I would hesitate to endorse the view that it is necessary to originate at a higher resolution for the best quality. The fact that the Arri Alexa didn’t quite manage 4K resolution didn’t seem to hold it back from being acquired for motion picture shooting.
I believe some of the arguments in favour of originating at a higher resolution are actually a hangover from analogue days when quality was diminished at every stage of the process. But if your delivered image is 3840 × 2160 or 3996 × 2160, you are not going to get any more pixels – in fact, by downsampling you have added more processing to the stream which could, in theory, create more artefacts.
There is a general notion that your final image looks ‘better’ if you shoot at a higher resolution image than you intend to deliver. OK, I am not an engineer. I’d just like to know why. A scientific explanation please, not just an anecdote about the particular camera you use.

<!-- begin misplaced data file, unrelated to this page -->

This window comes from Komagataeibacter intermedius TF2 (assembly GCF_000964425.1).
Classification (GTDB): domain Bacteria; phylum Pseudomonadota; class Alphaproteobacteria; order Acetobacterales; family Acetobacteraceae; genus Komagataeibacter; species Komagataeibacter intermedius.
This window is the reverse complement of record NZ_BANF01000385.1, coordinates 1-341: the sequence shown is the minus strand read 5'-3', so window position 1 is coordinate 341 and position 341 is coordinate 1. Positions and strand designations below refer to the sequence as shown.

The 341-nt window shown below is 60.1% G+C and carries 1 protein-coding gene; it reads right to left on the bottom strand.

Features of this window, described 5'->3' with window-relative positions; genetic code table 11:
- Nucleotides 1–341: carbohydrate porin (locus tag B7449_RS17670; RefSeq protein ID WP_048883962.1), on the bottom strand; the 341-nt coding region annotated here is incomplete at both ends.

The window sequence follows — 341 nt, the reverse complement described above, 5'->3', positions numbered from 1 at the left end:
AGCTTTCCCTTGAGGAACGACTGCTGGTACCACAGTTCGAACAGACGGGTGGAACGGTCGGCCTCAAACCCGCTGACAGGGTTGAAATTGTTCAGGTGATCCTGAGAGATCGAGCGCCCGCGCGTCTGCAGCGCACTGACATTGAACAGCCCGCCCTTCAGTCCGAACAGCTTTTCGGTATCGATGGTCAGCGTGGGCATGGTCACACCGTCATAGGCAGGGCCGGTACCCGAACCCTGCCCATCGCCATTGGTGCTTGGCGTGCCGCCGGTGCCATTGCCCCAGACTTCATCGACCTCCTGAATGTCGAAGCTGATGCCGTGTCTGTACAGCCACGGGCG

It is not just the number of pixels
In the consumer marketplace, high resolutions are an easy sell. HDR is harder to explain, colour sub-sampling is probably something about which consumers would prefer to remain ignorant. But we should also be considering how much that picture is compressed. Many video cameras offer 4K resolution at the price of higher compression or lower bit depth.
We are unlikely to be working in 6K or 8K at 4.4.4 uncompressed, so there is a trade-off between resolution/compression/colour sub-sampling/gamut/bit depth/frame rates – increasing the pixel count is not the only game in town.
It’s not just about picture quality